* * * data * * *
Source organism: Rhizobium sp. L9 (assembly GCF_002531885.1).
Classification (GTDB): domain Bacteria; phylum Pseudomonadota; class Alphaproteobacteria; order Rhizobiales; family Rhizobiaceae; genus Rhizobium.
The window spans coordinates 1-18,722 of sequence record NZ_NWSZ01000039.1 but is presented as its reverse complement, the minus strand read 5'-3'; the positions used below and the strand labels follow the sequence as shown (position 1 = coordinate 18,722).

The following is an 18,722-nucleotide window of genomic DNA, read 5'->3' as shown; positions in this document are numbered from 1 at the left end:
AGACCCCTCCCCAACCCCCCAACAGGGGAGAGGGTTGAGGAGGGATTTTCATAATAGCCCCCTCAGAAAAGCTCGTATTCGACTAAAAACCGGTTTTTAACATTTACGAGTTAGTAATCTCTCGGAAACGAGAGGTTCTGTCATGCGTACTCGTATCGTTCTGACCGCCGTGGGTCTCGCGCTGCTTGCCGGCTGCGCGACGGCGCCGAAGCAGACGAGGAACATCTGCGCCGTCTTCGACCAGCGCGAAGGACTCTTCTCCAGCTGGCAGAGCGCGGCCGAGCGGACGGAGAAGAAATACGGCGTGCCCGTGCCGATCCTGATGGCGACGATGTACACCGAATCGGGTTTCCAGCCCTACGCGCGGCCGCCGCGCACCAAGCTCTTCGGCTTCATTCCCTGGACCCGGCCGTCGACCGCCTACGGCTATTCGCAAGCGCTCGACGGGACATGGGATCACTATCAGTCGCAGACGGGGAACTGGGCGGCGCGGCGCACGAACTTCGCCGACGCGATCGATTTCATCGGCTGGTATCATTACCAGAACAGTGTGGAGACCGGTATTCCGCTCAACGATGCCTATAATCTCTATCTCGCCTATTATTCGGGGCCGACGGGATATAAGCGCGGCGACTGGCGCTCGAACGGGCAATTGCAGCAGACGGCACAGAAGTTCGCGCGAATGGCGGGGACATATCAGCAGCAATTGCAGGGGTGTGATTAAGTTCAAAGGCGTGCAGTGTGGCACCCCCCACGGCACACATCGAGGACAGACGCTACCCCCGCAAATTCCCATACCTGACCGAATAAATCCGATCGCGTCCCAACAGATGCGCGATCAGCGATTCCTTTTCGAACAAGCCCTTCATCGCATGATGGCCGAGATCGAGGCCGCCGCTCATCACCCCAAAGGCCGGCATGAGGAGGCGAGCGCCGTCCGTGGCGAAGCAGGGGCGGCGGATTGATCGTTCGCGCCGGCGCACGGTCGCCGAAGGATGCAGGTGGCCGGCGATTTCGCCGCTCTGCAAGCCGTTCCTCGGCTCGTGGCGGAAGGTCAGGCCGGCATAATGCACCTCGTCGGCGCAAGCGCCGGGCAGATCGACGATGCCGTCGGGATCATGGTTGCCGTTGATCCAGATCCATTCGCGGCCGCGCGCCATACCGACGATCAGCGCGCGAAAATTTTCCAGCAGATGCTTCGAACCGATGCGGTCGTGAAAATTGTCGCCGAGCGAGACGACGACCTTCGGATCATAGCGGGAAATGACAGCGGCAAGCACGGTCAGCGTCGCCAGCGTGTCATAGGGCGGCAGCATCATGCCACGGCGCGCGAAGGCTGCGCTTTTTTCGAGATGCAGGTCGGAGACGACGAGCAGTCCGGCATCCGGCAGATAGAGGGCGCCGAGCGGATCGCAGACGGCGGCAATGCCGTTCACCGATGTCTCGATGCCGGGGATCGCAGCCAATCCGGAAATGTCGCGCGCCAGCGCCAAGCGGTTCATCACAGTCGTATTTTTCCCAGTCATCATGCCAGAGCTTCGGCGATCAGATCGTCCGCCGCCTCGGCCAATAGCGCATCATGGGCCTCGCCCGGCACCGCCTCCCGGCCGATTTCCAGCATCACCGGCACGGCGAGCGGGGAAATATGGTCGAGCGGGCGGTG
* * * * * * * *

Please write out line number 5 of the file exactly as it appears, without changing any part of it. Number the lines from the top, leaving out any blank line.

AGACCCCTCCCCAACCCCCCAACAGGGGAGAGGGTTGAGGAGGGATTTTCATAATAGCCCCCTCAGAAAAGCTCGTATTCGACTAAAAACCGGTTTTTAACATTTACGAGTTAGTAATCTCTCGGAAACGAGAGGTTCTGTCATGCGTACTCGTATCGTTCTGACCGCCGTGGGTCTCGCGCTGCTTGCCGGCTGCGCGACGGCGCCGAAGCAGACGAGGAACATCTGCGCCGTCTTCGACCAGCGCGAAGGACTCTTCTCCAGCTGGCAGAGCGCGGCCGAGCGGACGGAGAAGAAATACGGCGTGCCCGTGCCGATCCTGATGGCGACGATGTACACCGAATCGGGTTTCCAGCCCTACGCGCGGCCGCCGCGCACCAAGCTCTTCGGCTTCATTCCCTGGACCCGGCCGTCGACCGCCTACGGCTATTCGCAAGCGCTCGACGGGACATGGGATCACTATCAGTCGCAGACGGGGAACTGGGCGGCGCGGCGCACGAACTTCGCCGACGCGATCGATTTCATCGGCTGGTATCATTACCAGAACAGTGTGGAGACCGGTATTCCGCTCAACGATGCCTATAATCTCTATCTCGCCTATTATTCGGGGCCGACGGGATATAAGCGCGGCGACTGGCGCTCGAACGGGCAATTGCAGCAGACGGCACAGAAGTTCGCGCGAATGGCGGGGACATATCAGCAGCAATTGCAGGGGTGTGATTAAGTTCAAAGGCGTGCAGTGTGGCACCCCCCACGGCACACATCGAGGACAGACGCTACCCCCGCAAATTCCCATACCTGACCGAATAAATCCGATCGCGTCCCAACAGATGCGCGATCAGCGATTCCTTTTCGAACAAGCCCTTCATCGCATGATGGCCGAGATCGAGGCCGCCGCTCATCACCCCAAAGGCCGGCATGAGGAGGCGAGCGCCGTCCGTGGCGAAGCAGGGGCGGCGGATTGATCGTTCGCGCCGGCGCACGGTCGCCGAAGGATGCAGGTGGCCGGCGATTTCGCCGCTCTGCAAGCCGTTCCTCGGCTCGTGGCGGAAGGTCAGGCCGGCATAATGCACCTCGTCGGCGCAAGCGCCGGGCAGATCGACGATGCCGTCGGGATCATGGTTGCCGTTGATCCAGATCCATTCGCGGCCGCGCGCCATACCGACGATCAGCGCGCGAAAATTTTCCAGCAGATGCTTCGAACCGATGCGGTCGTGAAAATTGTCGCCGAGCGAGACGACGACCTTCGGATCATAGCGGGAAATGACAGCGGCAAGCACGGTCAGCGTCGCCAGCGTGTCATAGGGCGGCAGCATCATGCCACGGCGCGCGAAGGCTGCGCTTTTTTCGAGATGCAGGTCGGAGACGACGAGCAGTCCGGCATCCGGCAGATAGAGGGCGCCGAGCGGATCGCAGACGGCGGCAATGCCGTTCACCGATGTCTCGATGCCGGGGATCGCAGCCAATCCGGAAATGTCGCGCGCCAGCGCCAAGCGGTTCATCACAGTCGTATTTTTCCCAGTCATCATGCCAGAGCTTCGGCGATCAGATCGTCCGCCGCCTCGGCCAATAGCGCATCATGGGCCTCGCCCGGCACCGCCTCCCGGCCGATTTCCAGCATCACCGGCACGGCGAGCGGGGAAATATGGTCGAGCGGGCGGTG